The second feature launched in June 1999, called eAuction, allows hospitals to sell used medical equipment. All items are covered by a 90-day warranty and a set of service manuals, Murphy said.
The acquisition of Summit Medical in Cincinnati, which specialized in identifying refurbished medical supplies, accelerated the growth of Medibuy.com’s Web sites, Murphy said.
The third site, called InstaCat, allows buyers to browse an online-catalog of suppliers. The acquisition of the privately held software firm PartNET in Salt Lake City in November was key to its success.
Its technology enabled Medibuy.com to contact affiliated suppliers worldwide with buyers’ requests, Murphy said.
The latest addition, called eSpecials, introduced two weeks ago, invites suppliers to offer promotional items on Medibuy.com’s sites, he added.
Murphy estimated about 1.4 million different health care products are sold by thousands of vendors in the United States alone.
So far, Medibuy.com has recruited 3,000 suppliers to offer their products on Medibuy.com Web sites.
He estimates a typical hospital buys $50 million worth of supplies a year, filling out 70 purchase orders a day.
The question is, will hospitals move into cyberspace to do so?
Most hospitals buy from big concerns that sell and distribute hundreds of products from smaller suppliers, said Chris Wade, who oversees ordering medical supplies and equipment for four hospitals of the Sharp HealthCare system in San Diego.
Wade said he places some 450 electronic orders per month via computer links than run from the hospital directly to a handful of vendors.
Sharp’s hospitals are among more than 1,000 hospitals nationwide that contract through the Premier Group Purchasing Organization based in Charlotte, N.C.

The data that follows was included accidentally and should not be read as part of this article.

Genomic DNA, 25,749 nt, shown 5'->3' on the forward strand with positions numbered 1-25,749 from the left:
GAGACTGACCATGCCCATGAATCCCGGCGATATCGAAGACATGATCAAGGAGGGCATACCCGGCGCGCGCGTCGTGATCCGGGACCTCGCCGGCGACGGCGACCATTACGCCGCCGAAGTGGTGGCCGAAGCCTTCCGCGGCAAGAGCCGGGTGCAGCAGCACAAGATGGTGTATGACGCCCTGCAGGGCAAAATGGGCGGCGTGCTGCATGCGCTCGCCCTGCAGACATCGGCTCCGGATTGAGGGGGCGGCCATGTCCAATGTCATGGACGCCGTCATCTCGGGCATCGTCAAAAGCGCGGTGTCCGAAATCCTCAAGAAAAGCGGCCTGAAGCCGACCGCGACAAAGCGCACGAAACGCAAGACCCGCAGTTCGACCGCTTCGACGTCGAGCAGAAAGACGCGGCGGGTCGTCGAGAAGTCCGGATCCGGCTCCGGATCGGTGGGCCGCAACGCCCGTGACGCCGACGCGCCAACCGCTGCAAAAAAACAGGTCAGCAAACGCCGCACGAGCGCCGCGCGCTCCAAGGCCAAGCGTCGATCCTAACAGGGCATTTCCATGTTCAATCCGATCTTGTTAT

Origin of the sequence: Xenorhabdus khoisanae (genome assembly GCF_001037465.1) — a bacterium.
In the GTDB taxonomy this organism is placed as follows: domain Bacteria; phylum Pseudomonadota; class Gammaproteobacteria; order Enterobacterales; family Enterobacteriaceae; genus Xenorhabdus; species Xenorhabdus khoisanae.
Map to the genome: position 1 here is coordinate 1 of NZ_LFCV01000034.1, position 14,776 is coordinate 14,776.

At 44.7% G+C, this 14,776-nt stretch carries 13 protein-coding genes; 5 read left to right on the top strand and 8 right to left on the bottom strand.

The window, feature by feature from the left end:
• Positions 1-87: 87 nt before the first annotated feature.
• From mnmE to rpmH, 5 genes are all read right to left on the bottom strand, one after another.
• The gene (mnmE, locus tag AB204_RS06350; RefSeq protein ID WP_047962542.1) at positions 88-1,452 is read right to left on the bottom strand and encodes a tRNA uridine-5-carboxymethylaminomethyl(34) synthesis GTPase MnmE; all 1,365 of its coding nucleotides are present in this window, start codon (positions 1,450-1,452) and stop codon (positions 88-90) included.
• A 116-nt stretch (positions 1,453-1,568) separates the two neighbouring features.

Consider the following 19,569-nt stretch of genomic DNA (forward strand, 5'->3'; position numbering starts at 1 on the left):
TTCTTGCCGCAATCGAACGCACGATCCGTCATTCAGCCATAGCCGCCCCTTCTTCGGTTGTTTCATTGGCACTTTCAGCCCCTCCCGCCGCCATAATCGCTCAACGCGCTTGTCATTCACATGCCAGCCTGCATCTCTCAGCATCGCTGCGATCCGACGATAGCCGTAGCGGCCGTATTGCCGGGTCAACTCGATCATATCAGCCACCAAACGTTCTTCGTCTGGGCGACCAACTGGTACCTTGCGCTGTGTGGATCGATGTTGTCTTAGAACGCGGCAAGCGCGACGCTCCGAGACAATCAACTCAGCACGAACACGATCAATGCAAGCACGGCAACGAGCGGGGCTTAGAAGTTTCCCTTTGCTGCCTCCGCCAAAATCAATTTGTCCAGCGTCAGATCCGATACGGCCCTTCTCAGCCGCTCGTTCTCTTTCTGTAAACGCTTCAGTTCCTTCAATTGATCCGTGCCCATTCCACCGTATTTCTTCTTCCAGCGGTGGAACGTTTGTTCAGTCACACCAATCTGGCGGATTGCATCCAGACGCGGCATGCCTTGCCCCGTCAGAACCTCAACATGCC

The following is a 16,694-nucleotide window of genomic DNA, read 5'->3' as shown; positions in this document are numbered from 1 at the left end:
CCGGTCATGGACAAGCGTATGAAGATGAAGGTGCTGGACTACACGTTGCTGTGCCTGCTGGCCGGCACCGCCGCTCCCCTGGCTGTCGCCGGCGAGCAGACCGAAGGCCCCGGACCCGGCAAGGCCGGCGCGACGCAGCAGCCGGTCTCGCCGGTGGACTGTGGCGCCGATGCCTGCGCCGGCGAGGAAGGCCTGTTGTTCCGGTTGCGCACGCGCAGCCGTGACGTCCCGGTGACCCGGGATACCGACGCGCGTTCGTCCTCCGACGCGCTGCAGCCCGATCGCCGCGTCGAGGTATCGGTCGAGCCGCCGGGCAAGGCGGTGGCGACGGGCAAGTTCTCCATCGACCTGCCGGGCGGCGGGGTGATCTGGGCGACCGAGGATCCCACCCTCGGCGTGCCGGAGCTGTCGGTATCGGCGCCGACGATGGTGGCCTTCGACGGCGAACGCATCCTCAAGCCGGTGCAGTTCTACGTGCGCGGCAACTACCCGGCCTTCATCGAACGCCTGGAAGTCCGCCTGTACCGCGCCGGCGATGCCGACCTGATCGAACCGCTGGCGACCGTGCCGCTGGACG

In order to not breach any contracts with the purchasing group, he won’t be able to buy any hospital supplies from Medibuy.com until it reaches an agreement with the group.
That’s something Wade has been looking forward to for a while now.
“If (Medibuy.com and Premier Group) would combine their skills, it would be to their advantage and (to the advantage of) the end user,” he said.
Murphy agreed. He said Medibuy.com wants to “leverage agreements that hospital systems already have with vendors,” while expanding its reach to outside vendors.
Faster And Cheaper
He estimated the entire Sharp HealthCare system buys between 80,000 and 120,000 medical products a year, half of which are placed through pre-negotiated contracts.
He said Medibuy.com can bring technology into the hospitals that would help them identify the other half of required products faster, cheaper and more efficiently than through current methods of faxes and phone calls.
Still, Sharp has reaped substantial financial benefits by selling old equipment on Medibuy.com’s sites, Wade admitted.
“We’ve made about four times what we would have made if we would have sold it ourselves,” he said. In the past, he would literally throw out used equipment to get rid off it.
Murphy thinks hospitals overseas will reap similar benefits as Medibuy.com is getting ready to open shop in the United Kingdom and Germany.
He said both countries have a high turnaround of medical equipment, replacing old technology with the latest on the marketplace.
Murphy couldn’t give specific dates for the expansion but said it will be sometime this year.
The recently announced injection of $77 million, which includes money from English and German investors, is likely to spawn the expansion.
With Medibuy.com’s current success, Chermak and Propper are looking to fund a dozen Internet firms at their own venture capital firm, RP Associates in La Jolla, Chermak said, which they started in mid-1999.